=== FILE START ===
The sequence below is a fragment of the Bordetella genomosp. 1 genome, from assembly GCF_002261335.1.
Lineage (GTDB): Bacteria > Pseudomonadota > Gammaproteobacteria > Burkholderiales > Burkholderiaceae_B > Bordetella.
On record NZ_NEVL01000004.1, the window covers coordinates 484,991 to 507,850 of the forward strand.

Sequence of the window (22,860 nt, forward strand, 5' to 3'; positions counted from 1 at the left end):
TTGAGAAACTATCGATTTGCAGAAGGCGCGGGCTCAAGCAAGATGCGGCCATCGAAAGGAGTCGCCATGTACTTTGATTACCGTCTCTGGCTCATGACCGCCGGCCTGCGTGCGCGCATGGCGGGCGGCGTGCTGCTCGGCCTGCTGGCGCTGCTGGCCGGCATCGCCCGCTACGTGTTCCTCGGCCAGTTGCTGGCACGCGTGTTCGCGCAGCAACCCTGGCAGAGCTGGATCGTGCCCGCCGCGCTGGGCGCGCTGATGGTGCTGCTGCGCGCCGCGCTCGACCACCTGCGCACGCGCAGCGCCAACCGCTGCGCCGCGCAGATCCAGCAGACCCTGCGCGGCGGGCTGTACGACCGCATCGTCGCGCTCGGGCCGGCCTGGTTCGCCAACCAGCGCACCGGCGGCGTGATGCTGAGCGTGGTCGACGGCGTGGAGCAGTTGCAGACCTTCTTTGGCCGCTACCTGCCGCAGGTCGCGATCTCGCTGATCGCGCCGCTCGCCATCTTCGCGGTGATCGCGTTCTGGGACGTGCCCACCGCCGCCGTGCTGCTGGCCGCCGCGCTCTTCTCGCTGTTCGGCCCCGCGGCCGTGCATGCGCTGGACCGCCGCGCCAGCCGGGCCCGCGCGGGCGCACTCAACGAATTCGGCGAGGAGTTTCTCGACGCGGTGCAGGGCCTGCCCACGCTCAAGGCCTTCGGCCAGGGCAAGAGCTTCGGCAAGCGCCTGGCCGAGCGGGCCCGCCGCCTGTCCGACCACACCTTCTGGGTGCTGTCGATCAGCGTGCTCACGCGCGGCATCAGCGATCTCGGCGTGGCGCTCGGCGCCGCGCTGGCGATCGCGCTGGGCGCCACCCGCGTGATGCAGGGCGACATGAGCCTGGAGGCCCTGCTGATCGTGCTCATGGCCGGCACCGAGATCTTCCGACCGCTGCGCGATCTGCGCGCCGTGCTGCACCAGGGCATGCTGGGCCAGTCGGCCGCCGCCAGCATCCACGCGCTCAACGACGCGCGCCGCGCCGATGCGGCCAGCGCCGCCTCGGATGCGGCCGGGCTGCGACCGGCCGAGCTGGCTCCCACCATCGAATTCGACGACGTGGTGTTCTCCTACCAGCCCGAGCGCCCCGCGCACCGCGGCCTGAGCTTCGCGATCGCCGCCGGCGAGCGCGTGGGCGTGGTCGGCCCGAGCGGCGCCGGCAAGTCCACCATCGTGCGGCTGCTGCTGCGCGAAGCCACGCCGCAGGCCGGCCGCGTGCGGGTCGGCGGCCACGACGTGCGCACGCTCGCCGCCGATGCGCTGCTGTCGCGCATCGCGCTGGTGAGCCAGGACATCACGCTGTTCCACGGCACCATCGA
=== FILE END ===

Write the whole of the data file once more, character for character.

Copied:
The sequence below is a fragment of the Bordetella genomosp. 1 genome, from assembly GCF_002261335.1.
Lineage (GTDB): Bacteria > Pseudomonadota > Gammaproteobacteria > Burkholderiales > Burkholderiaceae_B > Bordetella.
On record NZ_NEVL01000004.1, the window covers coordinates 484,991 to 507,850 of the forward strand.

Sequence of the window (22,860 nt, forward strand, 5' to 3'; positions counted from 1 at the left end):
TTGAGAAACTATCGATTTGCAGAAGGCGCGGGCTCAAGCAAGATGCGGCCATCGAAAGGAGTCGCCATGTACTTTGATTACCGTCTCTGGCTCATGACCGCCGGCCTGCGTGCGCGCATGGCGGGCGGCGTGCTGCTCGGCCTGCTGGCGCTGCTGGCCGGCATCGCCCGCTACGTGTTCCTCGGCCAGTTGCTGGCACGCGTGTTCGCGCAGCAACCCTGGCAGAGCTGGATCGTGCCCGCCGCGCTGGGCGCGCTGATGGTGCTGCTGCGCGCCGCGCTCGACCACCTGCGCACGCGCAGCGCCAACCGCTGCGCCGCGCAGATCCAGCAGACCCTGCGCGGCGGGCTGTACGACCGCATCGTCGCGCTCGGGCCGGCCTGGTTCGCCAACCAGCGCACCGGCGGCGTGATGCTGAGCGTGGTCGACGGCGTGGAGCAGTTGCAGACCTTCTTTGGCCGCTACCTGCCGCAGGTCGCGATCTCGCTGATCGCGCCGCTCGCCATCTTCGCGGTGATCGCGTTCTGGGACGTGCCCACCGCCGCCGTGCTGCTGGCCGCCGCGCTCTTCTCGCTGTTCGGCCCCGCGGCCGTGCATGCGCTGGACCGCCGCGCCAGCCGGGCCCGCGCGGGCGCACTCAACGAATTCGGCGAGGAGTTTCTCGACGCGGTGCAGGGCCTGCCCACGCTCAAGGCCTTCGGCCAGGGCAAGAGCTTCGGCAAGCGCCTGGCCGAGCGGGCCCGCCGCCTGTCCGACCACACCTTCTGGGTGCTGTCGATCAGCGTGCTCACGCGCGGCATCAGCGATCTCGGCGTGGCGCTCGGCGCCGCGCTGGCGATCGCGCTGGGCGCCACCCGCGTGATGCAGGGCGACATGAGCCTGGAGGCCCTGCTGATCGTGCTCATGGCCGGCACCGAGATCTTCCGACCGCTGCGCGATCTGCGCGCCGTGCTGCACCAGGGCATGCTGGGCCAGTCGGCCGCCGCCAGCATCCACGCGCTCAACGACGCGCGCCGCGCCGATGCGGCCAGCGCCGCCTCGGATGCGGCCGGGCTGCGACCGGCCGAGCTGGCTCCCACCATCGAATTCGACGACGTGGTGTTCTCCTACCAGCCCGAGCGCCCCGCGCACCGCGGCCTGAGCTTCGCGATCGCCGCCGGCGAGCGCGTGGGCGTGGTCGGCCCGAGCGGCGCCGGCAAGTCCACCATCGTGCGGCTGCTGCTGCGCGAAGCCACGCCGCAGGCCGGCCGCGTGCGGGTCGGCGGCCACGACGTGCGCACGCTCGCCGCCGATGCGCTGCTGTCGCGCATCGCGCTGGTGAGCCAGGACATCACGCTGTTCCACGGCACCATCGA